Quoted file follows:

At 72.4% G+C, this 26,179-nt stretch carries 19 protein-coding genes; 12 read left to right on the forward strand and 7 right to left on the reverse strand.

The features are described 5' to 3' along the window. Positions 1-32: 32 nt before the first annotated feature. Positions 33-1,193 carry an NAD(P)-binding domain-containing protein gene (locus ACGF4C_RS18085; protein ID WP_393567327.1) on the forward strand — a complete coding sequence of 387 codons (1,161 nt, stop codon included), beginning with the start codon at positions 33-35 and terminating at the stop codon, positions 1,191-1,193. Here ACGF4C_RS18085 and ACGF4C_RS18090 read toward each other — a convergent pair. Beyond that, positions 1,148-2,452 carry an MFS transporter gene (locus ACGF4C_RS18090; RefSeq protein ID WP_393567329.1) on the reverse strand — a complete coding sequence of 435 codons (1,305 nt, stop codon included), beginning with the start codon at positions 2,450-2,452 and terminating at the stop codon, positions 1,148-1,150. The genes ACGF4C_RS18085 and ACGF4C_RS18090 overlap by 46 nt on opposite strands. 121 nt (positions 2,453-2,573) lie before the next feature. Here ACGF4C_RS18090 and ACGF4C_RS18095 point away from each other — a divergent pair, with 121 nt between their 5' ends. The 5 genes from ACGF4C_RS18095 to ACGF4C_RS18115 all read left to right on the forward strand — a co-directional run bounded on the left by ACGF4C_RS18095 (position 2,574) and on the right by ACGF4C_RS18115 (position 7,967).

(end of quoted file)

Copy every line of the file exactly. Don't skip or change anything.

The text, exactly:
At 72.4% G+C, this 26,179-nt stretch carries 19 protein-coding genes; 12 read left to right on the forward strand and 7 right to left on the reverse strand.

The features are described 5' to 3' along the window. Positions 1-32: 32 nt before the first annotated feature. Positions 33-1,193 carry an NAD(P)-binding domain-containing protein gene (locus ACGF4C_RS18085; protein ID WP_393567327.1) on the forward strand — a complete coding sequence of 387 codons (1,161 nt, stop codon included), beginning with the start codon at positions 33-35 and terminating at the stop codon, positions 1,191-1,193. Here ACGF4C_RS18085 and ACGF4C_RS18090 read toward each other — a convergent pair. Beyond that, positions 1,148-2,452 carry an MFS transporter gene (locus ACGF4C_RS18090; RefSeq protein ID WP_393567329.1) on the reverse strand — a complete coding sequence of 435 codons (1,305 nt, stop codon included), beginning with the start codon at positions 2,450-2,452 and terminating at the stop codon, positions 1,148-1,150. The genes ACGF4C_RS18085 and ACGF4C_RS18090 overlap by 46 nt on opposite strands. 121 nt (positions 2,453-2,573) lie before the next feature. Here ACGF4C_RS18090 and ACGF4C_RS18095 point away from each other — a divergent pair, with 121 nt between their 5' ends. The 5 genes from ACGF4C_RS18095 to ACGF4C_RS18115 all read left to right on the forward strand — a co-directional run bounded on the left by ACGF4C_RS18095 (position 2,574) and on the right by ACGF4C_RS18115 (position 7,967).